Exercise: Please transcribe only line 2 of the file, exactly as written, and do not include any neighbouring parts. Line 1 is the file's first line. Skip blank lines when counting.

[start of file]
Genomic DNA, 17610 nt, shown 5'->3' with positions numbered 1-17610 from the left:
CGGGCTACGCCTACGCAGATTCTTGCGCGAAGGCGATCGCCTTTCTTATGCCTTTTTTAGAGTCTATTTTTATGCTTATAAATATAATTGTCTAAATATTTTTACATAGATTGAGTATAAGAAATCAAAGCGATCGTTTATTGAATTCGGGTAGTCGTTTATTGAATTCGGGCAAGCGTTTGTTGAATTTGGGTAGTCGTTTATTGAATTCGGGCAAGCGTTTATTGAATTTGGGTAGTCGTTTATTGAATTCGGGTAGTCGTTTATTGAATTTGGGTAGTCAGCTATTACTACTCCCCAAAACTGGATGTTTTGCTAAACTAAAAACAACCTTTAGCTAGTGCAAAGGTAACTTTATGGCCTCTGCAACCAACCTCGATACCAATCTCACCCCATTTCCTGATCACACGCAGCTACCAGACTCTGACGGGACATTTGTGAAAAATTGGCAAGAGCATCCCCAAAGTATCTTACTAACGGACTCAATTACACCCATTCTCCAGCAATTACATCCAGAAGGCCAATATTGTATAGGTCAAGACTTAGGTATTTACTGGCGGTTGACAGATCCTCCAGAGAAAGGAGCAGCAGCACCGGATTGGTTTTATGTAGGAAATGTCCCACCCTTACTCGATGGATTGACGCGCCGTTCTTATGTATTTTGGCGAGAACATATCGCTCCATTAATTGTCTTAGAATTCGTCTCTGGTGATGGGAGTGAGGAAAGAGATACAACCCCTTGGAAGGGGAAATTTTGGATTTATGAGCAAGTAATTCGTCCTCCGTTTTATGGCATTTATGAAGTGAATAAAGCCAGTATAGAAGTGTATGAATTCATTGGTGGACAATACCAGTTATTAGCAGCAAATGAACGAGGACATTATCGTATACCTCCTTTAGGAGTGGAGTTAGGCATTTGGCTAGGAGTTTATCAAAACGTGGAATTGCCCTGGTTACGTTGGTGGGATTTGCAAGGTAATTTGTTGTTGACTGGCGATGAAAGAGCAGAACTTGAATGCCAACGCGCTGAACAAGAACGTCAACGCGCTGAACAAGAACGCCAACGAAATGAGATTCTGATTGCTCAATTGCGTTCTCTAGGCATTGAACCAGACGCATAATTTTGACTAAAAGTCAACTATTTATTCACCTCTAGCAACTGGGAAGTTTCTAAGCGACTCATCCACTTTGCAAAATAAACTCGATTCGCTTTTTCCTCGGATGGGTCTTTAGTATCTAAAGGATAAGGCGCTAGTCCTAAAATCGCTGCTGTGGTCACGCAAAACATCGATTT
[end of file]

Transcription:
CGGGCTACGCCTACGCAGATTCTTGCGCGAAGGCGATCGCCTTTCTTATGCCTTTTTTAGAGTCTATTTTTATGCTTATAAATATAATTGTCTAAATATTTTTACATAGATTGAGTATAAGAAATCAAAGCGATCGTTTATTGAATTCGGGTAGTCGTTTATTGAATTCGGGCAAGCGTTTGTTGAATTTGGGTAGTCGTTTATTGAATTCGGGCAAGCGTTTATTGAATTTGGGTAGTCGTTTATTGAATTCGGGTAGTCGTTTATTGAATTTGGGTAGTCAGCTATTACTACTCCCCAAAACTGGATGTTTTGCTAAACTAAAAACAACCTTTAGCTAGTGCAAAGGTAACTTTATGGCCTCTGCAACCAACCTCGATACCAATCTCACCCCATTTCCTGATCACACGCAGCTACCAGACTCTGACGGGACATTTGTGAAAAATTGGCAAGAGCATCCCCAAAGTATCTTACTAACGGACTCAATTACACCCATTCTCCAGCAATTACATCCAGAAGGCCAATATTGTATAGGTCAAGACTTAGGTATTTACTGGCGGTTGACAGATCCTCCAGAGAAAGGAGCAGCAGCACCGGATTGGTTTTATGTAGGAAATGTCCCACCCTTACTCGATGGATTGACGCGCCGTTCTTATGTATTTTGGCGAGAACATATCGCTCCATTAATTGTCTTAGAATTCGTCTCTGGTGATGGGAGTGAGGAAAGAGATACAACCCCTTGGAAGGGGAAATTTTGGATTTATGAGCAAGTAATTCGTCCTCCGTTTTATGGCATTTATGAAGTGAATAAAGCCAGTATAGAAGTGTATGAATTCATTGGTGGACAATACCAGTTATTAGCAGCAAATGAACGAGGACATTATCGTATACCTCCTTTAGGAGTGGAGTTAGGCATTTGGCTAGGAGTTTATCAAAACGTGGAATTGCCCTGGTTACGTTGGTGGGATTTGCAAGGTAATTTGTTGTTGACTGGCGATGAAAGAGCAGAACTTGAATGCCAACGCGCTGAACAAGAACGTCAACGCGCTGAACAAGAACGCCAACGAAATGAGATTCTGATTGCTCAATTGCGTTCTCTAGGCATTGAACCAGACGCATAATTTTGACTAAAAGTCAACTATTTATTCACCTCTAGCAACTGGGAAGTTTCTAAGCGACTCATCCACTTTGCAAAATAAACTCGATTCGCTTTTTCCTCGGATGGGTCTTTAGTATCTAAAGGATAAGGCGCTAGTCCTAAAATCGCTGCTGTGGTCACGCAAAACATCGATTT